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Mick Jagger and Keith Richards on Buddy Holly:
Mick: “To English people he was an enormous inspiration. Therein lies the difference because he was a songwriter, which Elvis wasn’t. And he wrote very simple songs, sort of lesson one in songwriting. Great songs, which had simple changes and nice melodies and changes of tempo and all that. You could learn from Buddy Holly how to write songs, the way he put them together. He was a beautiful writer.”
Keith: “Mick had been singing with some rock and roll bands, doing Buddy Holly… He was in England as solid as Elvis. Everything that came out was a record smash No. 1. By about ’58, it was either Elvis or him. It was split into two camps. The Elvis fans were the heavy leather boys and the Holly ones all somehow looked like Buddy Holly.”
*Click for MORE ROLLING STONES QUOTES THROUGH THE YEARS
The Stones have had a profound influence on the music industry. Mick Jagger and Keith Richards, the iconic frontmen of the band, have often expressed their admiration for various artists who have inspired them throughout their career. One such artist who left an indelible mark on them is the legendary Buddy Holly.
It is evident that Buddy Holly’s musical legacy has left a lasting impression on Mick Jagger and Keith Richards. The Rolling Stones, known for their raw and rebellious sound, credit Holly’s innovation and talent as a driving force behind their own success. Through their quotes, Jagger and Richards emphasize the importance of Holly’s contribution to the development of rock and roll music.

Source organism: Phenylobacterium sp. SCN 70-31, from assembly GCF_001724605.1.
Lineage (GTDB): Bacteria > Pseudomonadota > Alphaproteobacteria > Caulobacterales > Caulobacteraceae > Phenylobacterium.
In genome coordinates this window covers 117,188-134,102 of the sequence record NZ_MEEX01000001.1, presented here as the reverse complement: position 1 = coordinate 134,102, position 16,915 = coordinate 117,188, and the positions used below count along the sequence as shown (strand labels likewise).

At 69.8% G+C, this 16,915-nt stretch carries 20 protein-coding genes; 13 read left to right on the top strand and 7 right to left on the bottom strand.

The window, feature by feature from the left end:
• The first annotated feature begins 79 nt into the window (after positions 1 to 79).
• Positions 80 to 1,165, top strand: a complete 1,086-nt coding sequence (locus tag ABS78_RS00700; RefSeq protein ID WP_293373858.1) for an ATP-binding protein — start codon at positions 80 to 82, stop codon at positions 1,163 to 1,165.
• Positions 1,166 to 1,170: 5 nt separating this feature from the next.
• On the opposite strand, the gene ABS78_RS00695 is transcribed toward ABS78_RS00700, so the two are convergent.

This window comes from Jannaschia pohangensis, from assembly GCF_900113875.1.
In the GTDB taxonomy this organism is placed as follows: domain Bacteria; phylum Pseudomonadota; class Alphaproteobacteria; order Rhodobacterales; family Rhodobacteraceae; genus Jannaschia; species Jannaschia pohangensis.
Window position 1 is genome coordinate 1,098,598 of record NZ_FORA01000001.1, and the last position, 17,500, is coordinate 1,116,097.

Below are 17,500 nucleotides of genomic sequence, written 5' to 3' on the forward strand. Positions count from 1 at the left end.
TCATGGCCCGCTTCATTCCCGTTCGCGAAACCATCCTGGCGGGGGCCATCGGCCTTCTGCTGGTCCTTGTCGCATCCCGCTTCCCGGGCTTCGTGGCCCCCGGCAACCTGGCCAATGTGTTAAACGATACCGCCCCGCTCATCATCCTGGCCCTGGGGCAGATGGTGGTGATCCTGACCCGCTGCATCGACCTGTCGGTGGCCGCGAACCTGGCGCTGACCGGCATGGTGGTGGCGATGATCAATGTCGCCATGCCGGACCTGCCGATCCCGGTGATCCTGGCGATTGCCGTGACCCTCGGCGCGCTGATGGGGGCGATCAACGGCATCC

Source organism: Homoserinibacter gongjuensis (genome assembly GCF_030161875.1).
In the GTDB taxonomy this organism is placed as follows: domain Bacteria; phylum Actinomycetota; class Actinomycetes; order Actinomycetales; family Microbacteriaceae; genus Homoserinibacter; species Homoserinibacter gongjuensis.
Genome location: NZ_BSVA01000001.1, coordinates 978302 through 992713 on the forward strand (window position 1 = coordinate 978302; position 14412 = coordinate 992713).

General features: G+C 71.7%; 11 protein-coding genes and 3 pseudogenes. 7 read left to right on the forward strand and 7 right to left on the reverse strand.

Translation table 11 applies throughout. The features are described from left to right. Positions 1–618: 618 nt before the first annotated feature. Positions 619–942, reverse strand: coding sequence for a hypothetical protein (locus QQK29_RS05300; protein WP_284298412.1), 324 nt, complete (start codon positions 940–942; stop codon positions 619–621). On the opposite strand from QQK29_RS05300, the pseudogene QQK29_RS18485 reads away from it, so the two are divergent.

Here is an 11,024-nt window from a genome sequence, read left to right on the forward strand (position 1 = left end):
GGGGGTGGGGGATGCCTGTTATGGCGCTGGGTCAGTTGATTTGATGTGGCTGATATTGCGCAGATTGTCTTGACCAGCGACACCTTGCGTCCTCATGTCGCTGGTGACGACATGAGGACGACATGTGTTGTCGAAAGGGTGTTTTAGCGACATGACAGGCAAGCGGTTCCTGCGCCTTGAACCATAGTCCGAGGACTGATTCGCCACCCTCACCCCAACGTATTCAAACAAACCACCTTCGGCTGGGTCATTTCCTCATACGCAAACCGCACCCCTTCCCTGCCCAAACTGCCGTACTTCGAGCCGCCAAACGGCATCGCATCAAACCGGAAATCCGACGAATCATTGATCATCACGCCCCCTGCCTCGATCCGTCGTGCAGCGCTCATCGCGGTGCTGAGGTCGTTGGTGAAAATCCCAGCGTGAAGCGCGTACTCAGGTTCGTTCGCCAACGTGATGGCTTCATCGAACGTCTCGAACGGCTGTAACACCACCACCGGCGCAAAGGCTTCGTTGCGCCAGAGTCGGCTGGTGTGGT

They acknowledge his influence on their own artistry, recognizing that his music paved the way for future generations of musicians. Buddy Holly’s impact on the Rolling Stones cannot be underestimated. His rock and roll spirit and timeless melodies continue to inspire Mick Jagger, Keith Richards, and countless other artists to push the boundaries of music.
Buddy Holly’s legacy lives on through the words and music of these rock icons, forever reminding us of the power of artistic influence and the pursuit of musical excellence.
Buddy Holly was an American singer/songwriter who produced some of the most distinctive and influential work in rock music. Already well versed in several music styles, he was a seasoned performer by age 16. With hits such as “Peggy Sue” and “That’ll Be the Day,” Holly was a rising star when a tragic plane crash struck him down in 1959 at age 22.
After high school, Holly formed a band and played country and western songs regularly on a Lubbock radio station. He frequently opened for more prominent national acts that toured through town. Bandmate Sonny Curtis viewed Holly’s opening for Elvis Presley in 1955 as a crucial turning point for the singer. “When Elvis came along,” Curtis recalls, “Buddy fell in love with Elvis and we began to change. The next day we became Elvis clones.” Although the bespectacled, bow-tied youth lacked Elvis’s incendiary sex appeal, Holly’s conversion from country to rock ‘n’ roll did not go unnoticed. A record company talent scout soon caught his act at a skating rink and signed him to a contract.